The original Borrower contribution was estimated to be US$ 217.7 million; the actual contribution was US$25.22 million, or 9% of the planned amount. This was mainly due to the mobilization of grant funds which substituted for Borrower financing.
The project’s original closing date was extended by three years (from April 30, 2008 to December 31, 2011) to accommodate the restructuring process. The total project period was 73 months, instead of the original plan of 36 months. A second request from the Government of India to extend the closing date further so that both state governments could complete the remaining work was not approved by the Bank.
|3. Relevance of Objectives & Design:|
a. Relevance of Objectives:Original Objective - High
The tsunami of December 26, 2004 caused extensive damage in the Union Territory (UT) of Andaman & Nicobar Islands and along a 2,260 km stretch of coastline in Andhra Pradesh, Kerala, Tamil Nadu and Union Territory Puducherry. An estimated 2.7 million people, especially in the fishing and agriculture communities, were affected by the disaster.
The project was requested by the Government of India, who asked the World Bank and other external partners to put together a joint team to undertake an assessment of the tsunami’s socioeconomic and environmental impact in the states of Andhra Pradesh, Kerala and Tamil Nadu and the Union Territory of Puducherry. The project contributed to two of the three pillars of the 2004 Country Assistance Strategy. It supported improvement of government effectiveness through improved service delivery to the affected coastal communities, and it encouraged their active involvement in project implementation. It also contributed to the second pillar of the Strategy that focused on development of rural livelihoods. The project's objectives were also relevant to addressing the cross-cutting environmental and natural hazard issues as recognized in the Strategy.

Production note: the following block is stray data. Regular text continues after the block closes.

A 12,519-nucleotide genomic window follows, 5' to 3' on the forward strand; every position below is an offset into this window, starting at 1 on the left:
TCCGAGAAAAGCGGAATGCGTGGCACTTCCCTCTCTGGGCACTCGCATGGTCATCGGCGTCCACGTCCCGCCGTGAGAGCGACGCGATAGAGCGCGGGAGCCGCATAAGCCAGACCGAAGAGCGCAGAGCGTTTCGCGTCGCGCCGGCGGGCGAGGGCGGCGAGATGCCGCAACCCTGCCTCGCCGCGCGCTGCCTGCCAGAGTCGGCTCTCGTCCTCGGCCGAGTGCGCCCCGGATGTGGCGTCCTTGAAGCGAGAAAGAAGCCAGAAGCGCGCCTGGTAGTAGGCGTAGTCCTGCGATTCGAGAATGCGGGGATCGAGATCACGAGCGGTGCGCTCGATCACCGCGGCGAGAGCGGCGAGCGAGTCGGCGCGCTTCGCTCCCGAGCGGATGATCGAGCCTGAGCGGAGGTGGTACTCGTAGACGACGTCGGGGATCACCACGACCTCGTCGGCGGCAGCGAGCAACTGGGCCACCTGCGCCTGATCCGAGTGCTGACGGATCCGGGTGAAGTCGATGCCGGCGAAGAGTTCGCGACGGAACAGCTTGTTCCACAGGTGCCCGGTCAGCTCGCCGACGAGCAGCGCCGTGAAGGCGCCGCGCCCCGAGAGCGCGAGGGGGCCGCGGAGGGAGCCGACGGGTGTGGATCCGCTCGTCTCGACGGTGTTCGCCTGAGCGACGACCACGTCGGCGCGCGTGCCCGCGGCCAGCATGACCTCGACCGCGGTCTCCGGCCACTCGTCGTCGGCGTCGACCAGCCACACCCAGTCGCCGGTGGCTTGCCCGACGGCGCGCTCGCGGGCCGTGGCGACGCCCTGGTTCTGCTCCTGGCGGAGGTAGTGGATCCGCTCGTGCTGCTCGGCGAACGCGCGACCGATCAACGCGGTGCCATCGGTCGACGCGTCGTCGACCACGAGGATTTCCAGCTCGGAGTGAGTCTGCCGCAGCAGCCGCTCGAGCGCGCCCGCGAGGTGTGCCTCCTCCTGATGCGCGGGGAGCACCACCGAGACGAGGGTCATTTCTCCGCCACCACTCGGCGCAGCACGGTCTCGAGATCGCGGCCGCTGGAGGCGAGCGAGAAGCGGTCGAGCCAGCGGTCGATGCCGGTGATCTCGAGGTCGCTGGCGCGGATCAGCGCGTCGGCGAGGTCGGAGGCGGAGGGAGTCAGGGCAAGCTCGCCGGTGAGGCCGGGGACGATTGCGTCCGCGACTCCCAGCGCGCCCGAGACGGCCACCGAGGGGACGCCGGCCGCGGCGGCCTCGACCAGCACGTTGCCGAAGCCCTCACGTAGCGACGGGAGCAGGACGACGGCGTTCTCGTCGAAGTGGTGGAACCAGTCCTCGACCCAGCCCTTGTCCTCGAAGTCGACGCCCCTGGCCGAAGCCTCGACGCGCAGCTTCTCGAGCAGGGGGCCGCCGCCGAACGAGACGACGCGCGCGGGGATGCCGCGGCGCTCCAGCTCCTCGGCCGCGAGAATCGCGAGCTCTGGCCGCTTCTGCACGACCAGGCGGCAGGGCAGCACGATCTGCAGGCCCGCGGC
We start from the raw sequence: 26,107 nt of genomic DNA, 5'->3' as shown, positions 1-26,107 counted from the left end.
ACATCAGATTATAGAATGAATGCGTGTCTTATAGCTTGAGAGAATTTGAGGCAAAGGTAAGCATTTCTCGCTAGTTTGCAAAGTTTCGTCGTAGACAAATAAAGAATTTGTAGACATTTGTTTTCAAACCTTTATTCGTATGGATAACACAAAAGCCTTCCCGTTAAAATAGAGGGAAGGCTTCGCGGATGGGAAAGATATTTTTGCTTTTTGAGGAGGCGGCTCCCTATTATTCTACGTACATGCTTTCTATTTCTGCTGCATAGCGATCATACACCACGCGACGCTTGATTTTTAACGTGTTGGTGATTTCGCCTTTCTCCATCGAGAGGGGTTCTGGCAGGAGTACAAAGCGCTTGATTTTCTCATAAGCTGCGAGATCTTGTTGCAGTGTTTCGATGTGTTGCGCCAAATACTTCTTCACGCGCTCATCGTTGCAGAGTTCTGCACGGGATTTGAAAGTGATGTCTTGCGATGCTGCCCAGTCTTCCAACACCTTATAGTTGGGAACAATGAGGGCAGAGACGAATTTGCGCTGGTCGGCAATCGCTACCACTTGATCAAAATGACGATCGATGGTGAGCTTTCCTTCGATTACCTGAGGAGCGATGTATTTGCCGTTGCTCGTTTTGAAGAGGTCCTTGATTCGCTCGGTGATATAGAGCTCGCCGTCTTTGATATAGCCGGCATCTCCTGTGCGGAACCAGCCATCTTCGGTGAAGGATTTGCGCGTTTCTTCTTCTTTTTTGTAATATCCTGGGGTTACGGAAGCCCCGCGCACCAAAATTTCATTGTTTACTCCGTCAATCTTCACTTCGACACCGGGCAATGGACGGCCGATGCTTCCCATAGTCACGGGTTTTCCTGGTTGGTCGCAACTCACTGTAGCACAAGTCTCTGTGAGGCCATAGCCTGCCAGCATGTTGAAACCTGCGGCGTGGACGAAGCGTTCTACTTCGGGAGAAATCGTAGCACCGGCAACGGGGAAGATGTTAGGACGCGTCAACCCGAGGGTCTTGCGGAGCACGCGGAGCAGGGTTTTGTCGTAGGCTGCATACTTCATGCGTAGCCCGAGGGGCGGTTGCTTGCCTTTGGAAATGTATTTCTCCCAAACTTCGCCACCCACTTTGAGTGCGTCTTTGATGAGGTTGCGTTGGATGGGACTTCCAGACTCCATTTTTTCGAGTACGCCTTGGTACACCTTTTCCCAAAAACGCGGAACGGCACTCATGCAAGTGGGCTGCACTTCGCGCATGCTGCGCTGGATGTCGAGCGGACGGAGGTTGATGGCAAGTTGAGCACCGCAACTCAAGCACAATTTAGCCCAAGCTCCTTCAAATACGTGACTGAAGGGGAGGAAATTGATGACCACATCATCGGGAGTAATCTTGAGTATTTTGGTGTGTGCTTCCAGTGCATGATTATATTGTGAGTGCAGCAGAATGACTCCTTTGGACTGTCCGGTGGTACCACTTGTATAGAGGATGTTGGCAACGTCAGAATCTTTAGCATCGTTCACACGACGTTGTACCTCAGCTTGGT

The objectives of the project remain relevant to the Country Partnership Strategy for Fiscal Years 2009-2012 (Annex 7, page 7): “the disaster management agenda, especially post-disaster recovery and rehabilitation, includes a wide ranging and complex set of issues, which cannot be addressed through one project solely focusing on emergency response.” Under the “ensuring sustainable development” pillar, project objectives were relevant to assisting the most vulnerable people to adapt to climate change and natural disasters. The latest Country Partnership Strategy also emphasizes strengthening country systems to ensure close working partnership with government counterparts (including private sectors and donors) and strengthening citizen’s’ capacity to demand transparency and accountability.
Revised Objectives - High
The revised objectives expanded the scope of the project by adding long-term emergency risk management as well as preventive measures. The revised objectives were highly relevant based to the Borrower's need for longer-term emergency preventive measures, such as establishing early warning systems. It was relevant for the Bank to be engaged in the area of building resilience for the natural disasters based on its global knowledge and experiences.
b. Relevance of Design:Original Objective- Modest:
The statement of project objectives and project description in the MRP and original DCA was straightforward and appropriate for tsunami emergency reconstruction operations. However, being an emergency project, design lacked a thorough Results Framework. The Framework consisted largely of outputs and lacked a chain of causal links between project inputs and the expected impacts on restoring livelihoods and promoting recovery in the tsunami-affected areas.